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July 14, 1982 - Image 1

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Publication:
Michigan Daily, 1982-07-14

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TheMich igan Daily
Vol. XCII, No..39-S Ann Arbor, Michigan--Wednesday, July 14, 1982 Ten Cents Twelve Pages
'U'GEO
reach new
e ag reement

I h by ELIZABET H SCOn -
Pvicture windowc FLZ$~HS
Things look fairly peaceable at the Peaceable Kingdom on W. Liberty
yesterday as a patron browses among the fare offered for sale.
Shultz backs stronguer
US. ies with Arabs

By CHARLES THOMSON
Officials of the University and the
Graduate Employees Organization
initialed a tentative labor contract late
yesterday afternoon, ending months of
negotiations and paving the way for the
first new labor agreement between the
University and the union in more than
five years.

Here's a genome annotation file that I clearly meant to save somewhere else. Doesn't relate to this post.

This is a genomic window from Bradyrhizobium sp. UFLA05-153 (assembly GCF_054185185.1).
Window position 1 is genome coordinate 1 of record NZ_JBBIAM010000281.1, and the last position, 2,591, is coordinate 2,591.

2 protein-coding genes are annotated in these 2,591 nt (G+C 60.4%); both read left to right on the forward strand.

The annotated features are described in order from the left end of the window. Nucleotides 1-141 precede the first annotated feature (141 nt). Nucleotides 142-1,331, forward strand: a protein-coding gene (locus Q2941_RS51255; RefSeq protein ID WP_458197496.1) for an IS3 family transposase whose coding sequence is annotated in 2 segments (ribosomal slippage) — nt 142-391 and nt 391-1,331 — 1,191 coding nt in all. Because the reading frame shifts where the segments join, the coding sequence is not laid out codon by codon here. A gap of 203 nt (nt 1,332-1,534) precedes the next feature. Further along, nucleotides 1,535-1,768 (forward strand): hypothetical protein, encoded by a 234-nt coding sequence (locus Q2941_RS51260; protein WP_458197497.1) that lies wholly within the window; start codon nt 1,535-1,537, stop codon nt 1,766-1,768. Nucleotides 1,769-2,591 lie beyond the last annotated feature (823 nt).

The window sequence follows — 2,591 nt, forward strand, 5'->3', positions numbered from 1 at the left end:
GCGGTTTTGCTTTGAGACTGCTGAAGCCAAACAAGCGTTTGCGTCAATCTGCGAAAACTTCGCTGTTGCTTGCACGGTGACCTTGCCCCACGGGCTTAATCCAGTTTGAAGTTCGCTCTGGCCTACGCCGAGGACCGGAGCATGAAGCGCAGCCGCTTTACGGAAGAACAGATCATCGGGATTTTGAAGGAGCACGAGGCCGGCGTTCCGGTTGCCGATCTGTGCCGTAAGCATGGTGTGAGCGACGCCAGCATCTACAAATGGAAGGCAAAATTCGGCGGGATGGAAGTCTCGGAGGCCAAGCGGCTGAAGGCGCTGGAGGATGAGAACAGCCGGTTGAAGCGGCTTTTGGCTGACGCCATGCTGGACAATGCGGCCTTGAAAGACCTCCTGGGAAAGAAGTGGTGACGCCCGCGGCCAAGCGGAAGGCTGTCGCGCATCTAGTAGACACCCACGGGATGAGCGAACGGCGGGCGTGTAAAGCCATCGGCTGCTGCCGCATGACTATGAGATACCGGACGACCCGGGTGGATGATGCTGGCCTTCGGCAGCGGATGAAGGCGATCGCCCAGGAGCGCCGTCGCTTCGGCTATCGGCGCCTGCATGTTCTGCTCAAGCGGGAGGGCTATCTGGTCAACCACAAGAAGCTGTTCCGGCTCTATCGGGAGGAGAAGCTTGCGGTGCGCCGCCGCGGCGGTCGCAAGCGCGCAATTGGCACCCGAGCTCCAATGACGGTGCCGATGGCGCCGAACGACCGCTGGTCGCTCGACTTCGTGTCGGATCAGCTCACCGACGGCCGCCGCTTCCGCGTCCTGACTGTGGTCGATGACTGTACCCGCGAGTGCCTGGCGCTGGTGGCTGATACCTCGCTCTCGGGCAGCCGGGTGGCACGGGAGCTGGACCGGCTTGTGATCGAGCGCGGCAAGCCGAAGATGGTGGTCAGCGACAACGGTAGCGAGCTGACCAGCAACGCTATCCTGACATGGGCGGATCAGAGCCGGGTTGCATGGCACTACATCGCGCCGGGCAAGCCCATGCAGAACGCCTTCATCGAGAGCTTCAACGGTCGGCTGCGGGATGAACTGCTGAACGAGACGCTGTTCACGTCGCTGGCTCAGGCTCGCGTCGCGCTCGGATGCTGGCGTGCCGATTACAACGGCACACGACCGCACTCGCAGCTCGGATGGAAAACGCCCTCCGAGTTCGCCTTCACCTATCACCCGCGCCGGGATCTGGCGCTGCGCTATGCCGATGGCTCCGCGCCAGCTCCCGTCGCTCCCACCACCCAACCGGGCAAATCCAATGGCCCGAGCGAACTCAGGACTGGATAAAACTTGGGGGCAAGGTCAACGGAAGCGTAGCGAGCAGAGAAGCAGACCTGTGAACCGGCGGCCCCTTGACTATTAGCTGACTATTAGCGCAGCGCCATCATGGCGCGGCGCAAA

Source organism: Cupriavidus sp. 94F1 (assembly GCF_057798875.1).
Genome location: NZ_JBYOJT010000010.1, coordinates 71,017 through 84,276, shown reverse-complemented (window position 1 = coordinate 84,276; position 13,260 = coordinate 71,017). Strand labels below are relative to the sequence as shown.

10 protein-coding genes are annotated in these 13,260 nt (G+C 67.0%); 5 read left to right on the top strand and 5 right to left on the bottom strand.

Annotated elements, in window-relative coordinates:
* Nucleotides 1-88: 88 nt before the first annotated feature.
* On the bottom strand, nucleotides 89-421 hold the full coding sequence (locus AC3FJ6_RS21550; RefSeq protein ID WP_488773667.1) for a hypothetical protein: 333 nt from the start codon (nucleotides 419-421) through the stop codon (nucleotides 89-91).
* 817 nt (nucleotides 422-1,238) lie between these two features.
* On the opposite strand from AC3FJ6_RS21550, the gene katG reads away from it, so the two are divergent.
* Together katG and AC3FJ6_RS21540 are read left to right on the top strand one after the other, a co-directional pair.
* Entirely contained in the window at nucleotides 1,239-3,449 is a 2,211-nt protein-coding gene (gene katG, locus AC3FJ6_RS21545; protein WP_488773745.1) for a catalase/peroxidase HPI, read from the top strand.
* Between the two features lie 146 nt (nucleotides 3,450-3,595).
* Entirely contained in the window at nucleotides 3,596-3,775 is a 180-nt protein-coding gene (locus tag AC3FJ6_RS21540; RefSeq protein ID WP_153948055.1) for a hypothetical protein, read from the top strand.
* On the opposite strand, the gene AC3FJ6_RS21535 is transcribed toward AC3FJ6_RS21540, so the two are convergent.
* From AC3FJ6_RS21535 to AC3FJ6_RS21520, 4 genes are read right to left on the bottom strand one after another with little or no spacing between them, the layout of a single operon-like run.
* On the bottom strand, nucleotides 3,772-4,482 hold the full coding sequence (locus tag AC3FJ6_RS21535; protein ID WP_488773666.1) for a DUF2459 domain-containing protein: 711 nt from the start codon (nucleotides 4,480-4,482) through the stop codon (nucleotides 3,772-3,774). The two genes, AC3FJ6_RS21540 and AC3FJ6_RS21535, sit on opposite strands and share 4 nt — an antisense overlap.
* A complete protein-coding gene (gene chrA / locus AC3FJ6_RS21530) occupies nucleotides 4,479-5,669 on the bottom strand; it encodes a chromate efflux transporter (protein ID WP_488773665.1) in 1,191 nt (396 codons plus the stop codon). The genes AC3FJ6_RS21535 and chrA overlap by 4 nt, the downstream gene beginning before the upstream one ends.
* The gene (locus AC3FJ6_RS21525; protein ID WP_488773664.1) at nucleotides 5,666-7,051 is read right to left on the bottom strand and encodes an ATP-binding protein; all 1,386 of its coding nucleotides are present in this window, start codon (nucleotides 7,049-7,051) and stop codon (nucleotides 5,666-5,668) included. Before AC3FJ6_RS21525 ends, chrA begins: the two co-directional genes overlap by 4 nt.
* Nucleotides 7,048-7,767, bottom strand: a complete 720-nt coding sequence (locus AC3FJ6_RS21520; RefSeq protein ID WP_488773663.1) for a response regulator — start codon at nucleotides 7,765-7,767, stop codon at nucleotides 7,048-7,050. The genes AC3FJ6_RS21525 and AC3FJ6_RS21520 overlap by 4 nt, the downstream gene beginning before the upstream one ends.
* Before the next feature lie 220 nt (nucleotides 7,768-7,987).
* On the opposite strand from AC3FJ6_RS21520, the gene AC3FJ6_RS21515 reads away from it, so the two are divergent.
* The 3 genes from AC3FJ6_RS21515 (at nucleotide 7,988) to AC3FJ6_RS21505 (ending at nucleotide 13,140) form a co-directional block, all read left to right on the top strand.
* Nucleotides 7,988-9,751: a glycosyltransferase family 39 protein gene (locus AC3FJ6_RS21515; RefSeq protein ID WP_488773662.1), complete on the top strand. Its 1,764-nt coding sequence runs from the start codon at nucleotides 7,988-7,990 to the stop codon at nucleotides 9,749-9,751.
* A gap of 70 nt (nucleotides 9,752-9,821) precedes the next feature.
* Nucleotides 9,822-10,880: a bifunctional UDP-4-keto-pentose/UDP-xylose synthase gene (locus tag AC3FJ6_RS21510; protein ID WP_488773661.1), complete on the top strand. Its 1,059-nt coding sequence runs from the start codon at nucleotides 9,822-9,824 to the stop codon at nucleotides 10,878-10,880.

Spokespersons from both the Univer-
sity and the union refused to release
details of the contract, but sources
within the union said the three-year
pact contains provisions for graduated
salary increases, a training program
for teaching assistants, an im-
provement in tuition benefits for
graduate students, and restrictions on
class sizes for teaching assistants.
Sources also said the tentative
agreement includes a promise from the
University that it will review and
modify its current affirmative action
programs for graduate students.
THE PROPOSED pact will be put
before the union's membership for a
ratification vote in September, where
union leaders say the contract is likely
to pass. If passed, the contract would be
the first since 1976 between the Univer-
sity and the GEO, which represents
more than 1,500 teaching assistants and
student assistants.
The TAs and SAs had no contract
between 1976 and November 1981. In
November, the Michigan Employment
Relations Commission ruled that most
of the University's graduate student
assistants were employees of the
University and had the right to organize
a union.
That MERC decision forced the